I don't know Reince Priebus, the chairman of the Republican Party (such as it is).
He may be a very nice guy, what with a wife and kids and probably a car or two.
Still, after watching him on the Sunday interview shows, I have concluded that the man has no pride, no shame and, almost certainly, no future.
After Donald Trump loses the presidency, the name Priebus will, like Quisling or even Boycott, take on a separate meaning: fool.
The Priebus went from TV studio to TV studio, four in all, on a trudge of abasement, a ride of shame.
He was asked about Trump's womanizing, his attempts in the past to pass himself off as someone else ("John Miller," "John Barron"), his misogyny, and his plan to bar all Muslims from the country (details to follow).
The Mexican wall, did that come up? His belittling of John McCain, was that mentioned? His mockery of the physically handicapped reporter. Did someone mention that?
There is so much to offend, so much to defend: a king's ransom of insults and moronic plans, a childish take on torture, a misunderstanding of the Constitution, a veritable conviction of all Mexicans on the charge of rape, a departure from NATO, the off-the-cuff suggestion that Japan and South Korea get their own nuclear weapons, and, for a moment or two, the notion that women who seek abortions should be jailed.
And so poor Priebus bobbed and weaved. Sometimes he said none of this mattered. Sometimes he said the people didn't care (he could be right about that) and often he said Hillary Clinton is worse — worse about women, worse about honesty and worse in ways that Priebus didn't mention but that Trump has.
Clinton, it turns out, is a woman and so during a break at one debate, she used the time to go to the bathroom and returned to the stage a trifle late. "I know where she went — it's disgusting," Trump said some days later. "I don't want to talk about it. No, it's too disgusting. Don't say it, it's disgusting."
By the third or so Sunday show, Reince Priebus had melded into Don Draper, the central figure of "Mad Men," the long-running and quite wonderful television series.
But instead of selling cigarettes, he was selling Donald Trump. Both products are unhealthy, one for the body, one for the nation.
Just as Draper put his own welfare and that of his advertising agency before that of cigarette smokers, so do Priebus and others put the supposed good of the party over that of the nation. Donald Trump would make a miserable, dangerous president — and Priebus must know it. A warning label should be affixed to Trump's forehead.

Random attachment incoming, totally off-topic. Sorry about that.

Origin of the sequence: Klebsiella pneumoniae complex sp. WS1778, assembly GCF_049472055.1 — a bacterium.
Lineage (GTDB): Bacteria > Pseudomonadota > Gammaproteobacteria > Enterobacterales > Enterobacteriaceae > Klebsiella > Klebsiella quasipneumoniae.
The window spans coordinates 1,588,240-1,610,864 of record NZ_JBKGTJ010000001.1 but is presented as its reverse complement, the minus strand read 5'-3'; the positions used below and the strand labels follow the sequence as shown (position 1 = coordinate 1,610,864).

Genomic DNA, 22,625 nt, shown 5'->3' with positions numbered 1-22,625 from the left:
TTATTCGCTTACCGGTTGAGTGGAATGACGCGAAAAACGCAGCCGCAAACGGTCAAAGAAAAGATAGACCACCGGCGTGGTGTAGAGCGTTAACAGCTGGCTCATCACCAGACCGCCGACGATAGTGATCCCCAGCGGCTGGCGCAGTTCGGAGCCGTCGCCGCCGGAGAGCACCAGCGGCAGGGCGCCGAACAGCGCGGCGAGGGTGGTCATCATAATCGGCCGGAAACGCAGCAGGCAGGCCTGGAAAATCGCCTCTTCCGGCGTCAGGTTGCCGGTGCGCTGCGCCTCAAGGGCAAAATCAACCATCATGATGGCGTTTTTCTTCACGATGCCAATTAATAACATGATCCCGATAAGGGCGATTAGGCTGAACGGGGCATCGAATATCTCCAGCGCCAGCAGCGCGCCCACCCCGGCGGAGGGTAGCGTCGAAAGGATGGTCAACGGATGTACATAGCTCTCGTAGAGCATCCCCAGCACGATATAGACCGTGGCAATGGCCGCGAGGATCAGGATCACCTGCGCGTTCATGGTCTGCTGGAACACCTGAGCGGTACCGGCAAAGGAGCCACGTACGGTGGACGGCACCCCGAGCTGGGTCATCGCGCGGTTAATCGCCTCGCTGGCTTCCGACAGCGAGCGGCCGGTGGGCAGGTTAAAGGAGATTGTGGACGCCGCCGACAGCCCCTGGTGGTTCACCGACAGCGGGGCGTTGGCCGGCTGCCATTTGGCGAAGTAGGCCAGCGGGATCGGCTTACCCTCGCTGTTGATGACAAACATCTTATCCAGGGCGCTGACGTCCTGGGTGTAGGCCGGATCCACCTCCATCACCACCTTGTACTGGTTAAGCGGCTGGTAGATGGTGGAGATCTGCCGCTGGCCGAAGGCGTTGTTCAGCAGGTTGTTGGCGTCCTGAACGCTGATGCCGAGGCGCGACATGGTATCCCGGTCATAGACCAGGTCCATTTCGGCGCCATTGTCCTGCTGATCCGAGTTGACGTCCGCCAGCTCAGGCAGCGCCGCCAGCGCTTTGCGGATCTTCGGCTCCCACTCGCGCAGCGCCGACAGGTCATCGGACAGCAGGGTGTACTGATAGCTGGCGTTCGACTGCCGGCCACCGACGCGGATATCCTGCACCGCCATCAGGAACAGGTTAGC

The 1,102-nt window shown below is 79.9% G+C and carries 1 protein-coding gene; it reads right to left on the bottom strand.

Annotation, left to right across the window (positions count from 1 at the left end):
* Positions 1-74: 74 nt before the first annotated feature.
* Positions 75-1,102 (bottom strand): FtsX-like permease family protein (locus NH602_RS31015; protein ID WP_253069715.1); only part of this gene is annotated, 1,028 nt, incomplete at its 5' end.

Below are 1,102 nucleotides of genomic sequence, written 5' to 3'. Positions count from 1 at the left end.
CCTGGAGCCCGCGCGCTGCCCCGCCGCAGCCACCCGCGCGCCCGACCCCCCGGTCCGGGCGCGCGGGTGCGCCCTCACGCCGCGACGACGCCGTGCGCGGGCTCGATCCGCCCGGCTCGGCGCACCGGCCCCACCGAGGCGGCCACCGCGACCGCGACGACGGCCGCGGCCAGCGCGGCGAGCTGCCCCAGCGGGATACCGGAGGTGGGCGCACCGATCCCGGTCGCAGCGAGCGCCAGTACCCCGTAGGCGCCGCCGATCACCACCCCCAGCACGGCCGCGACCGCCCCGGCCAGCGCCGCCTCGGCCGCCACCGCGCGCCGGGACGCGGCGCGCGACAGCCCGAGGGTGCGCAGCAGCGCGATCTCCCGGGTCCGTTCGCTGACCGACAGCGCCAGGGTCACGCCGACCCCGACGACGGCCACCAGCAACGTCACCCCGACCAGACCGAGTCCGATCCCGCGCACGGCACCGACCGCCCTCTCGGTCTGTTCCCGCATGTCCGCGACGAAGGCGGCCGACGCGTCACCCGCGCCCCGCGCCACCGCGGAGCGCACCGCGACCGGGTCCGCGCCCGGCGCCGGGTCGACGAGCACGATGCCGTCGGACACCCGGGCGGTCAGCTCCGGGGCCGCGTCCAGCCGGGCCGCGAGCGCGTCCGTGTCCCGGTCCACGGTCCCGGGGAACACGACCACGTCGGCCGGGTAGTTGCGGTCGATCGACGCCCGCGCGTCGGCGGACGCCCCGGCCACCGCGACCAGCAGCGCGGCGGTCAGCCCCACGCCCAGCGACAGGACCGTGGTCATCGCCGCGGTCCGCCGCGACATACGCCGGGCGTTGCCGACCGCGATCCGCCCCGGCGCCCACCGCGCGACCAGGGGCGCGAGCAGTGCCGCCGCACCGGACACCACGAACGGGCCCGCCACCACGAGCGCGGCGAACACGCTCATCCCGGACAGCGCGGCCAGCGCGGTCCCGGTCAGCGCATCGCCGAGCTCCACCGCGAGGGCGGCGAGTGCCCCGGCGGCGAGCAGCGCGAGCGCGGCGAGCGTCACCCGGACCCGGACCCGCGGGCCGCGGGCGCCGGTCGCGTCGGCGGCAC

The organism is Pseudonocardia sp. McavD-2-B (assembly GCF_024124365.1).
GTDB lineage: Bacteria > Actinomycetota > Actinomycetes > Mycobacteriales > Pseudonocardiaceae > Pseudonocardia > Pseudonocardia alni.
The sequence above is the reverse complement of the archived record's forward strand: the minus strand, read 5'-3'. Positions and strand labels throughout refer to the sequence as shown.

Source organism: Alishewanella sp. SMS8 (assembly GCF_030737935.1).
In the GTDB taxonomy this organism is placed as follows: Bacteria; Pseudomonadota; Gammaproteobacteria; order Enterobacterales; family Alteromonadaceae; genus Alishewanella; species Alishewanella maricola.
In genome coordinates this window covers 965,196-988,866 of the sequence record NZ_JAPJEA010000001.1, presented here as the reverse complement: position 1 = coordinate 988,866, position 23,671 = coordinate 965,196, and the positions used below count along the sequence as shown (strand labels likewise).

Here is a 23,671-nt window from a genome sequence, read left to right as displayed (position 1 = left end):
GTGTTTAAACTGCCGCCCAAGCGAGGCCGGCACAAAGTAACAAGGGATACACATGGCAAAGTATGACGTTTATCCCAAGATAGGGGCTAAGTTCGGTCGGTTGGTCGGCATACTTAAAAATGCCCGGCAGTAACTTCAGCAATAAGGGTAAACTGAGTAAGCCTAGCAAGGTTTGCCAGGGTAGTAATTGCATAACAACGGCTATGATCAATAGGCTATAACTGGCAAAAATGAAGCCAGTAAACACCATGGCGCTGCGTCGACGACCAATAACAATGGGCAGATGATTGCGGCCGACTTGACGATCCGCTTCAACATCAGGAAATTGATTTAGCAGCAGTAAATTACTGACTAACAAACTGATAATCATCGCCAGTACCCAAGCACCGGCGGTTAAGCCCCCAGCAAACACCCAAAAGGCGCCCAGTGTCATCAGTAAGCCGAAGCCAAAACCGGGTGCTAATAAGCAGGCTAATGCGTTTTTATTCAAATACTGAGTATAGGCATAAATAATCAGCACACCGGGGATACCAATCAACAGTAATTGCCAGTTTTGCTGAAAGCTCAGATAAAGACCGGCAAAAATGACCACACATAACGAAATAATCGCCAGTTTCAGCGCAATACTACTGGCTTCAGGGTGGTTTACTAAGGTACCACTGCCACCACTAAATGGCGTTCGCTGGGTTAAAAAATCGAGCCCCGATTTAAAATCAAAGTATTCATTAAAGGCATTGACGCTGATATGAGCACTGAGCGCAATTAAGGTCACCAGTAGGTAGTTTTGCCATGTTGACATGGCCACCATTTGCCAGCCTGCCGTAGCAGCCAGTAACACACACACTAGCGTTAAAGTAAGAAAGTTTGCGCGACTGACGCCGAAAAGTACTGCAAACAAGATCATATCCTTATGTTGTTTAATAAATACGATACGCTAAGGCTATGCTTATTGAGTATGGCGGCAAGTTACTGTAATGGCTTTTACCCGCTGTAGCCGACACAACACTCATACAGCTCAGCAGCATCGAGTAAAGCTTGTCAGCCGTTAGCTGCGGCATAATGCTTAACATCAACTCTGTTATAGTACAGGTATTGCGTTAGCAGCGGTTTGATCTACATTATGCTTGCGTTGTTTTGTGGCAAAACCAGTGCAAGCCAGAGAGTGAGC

Yet, the talk of compromise is in the air.
Priebus and other Republicans can compromise on some things — tax policy, for instance — and Trump can do the same. But how can anyone compromise with Trump regarding Muslims? Will he agree to bar only 50 percent of them, maybe only Shiites or, come to think of it, Sunnis?
What about Mexicans? Will he apologize to them all, or only some? And women and the disabled and veterans who had the misfortune of being taken prisoner, some of whom were tortured? Are some of them heroes, others of them not?
This effort to clean up Trump soils everyone involved. He cannot take back what he has already said. Words, programs and proposals matter, of course, but what matters even more is the mindset that produced them.
Trump's belittling of McCain's torture, his gleeful enthusiasm for waterboarding, his mocking of a physically handicapped reporter, his tasteless leering at female beauty, evince a man who lacks empathy.
This — not his narcissism, not his lying, not his unfathomable ignorance — is his most dangerous characteristic. He shares it with some of history's most repellent figures.
Will Reince Priebus have his Don Draper moment? Draper, a smoker himself, finally renounced cigarettes — he would sell out no more.
Will Priebus and others in the Republican Party do the same?
Will they get a glance of themselves in the mirror and wonder out loud what they stand for and if they have any pride left?
I doubt it. Donald Trump has blanched the Republican Party of its honor and has played his most fervent supporters for suckers.
It's as if he was put on Earth to make fools out of his fellow Republicans — and give Reince Priebus something to do on Sundays.
Richard Cohen is a nationally syndicated columnist.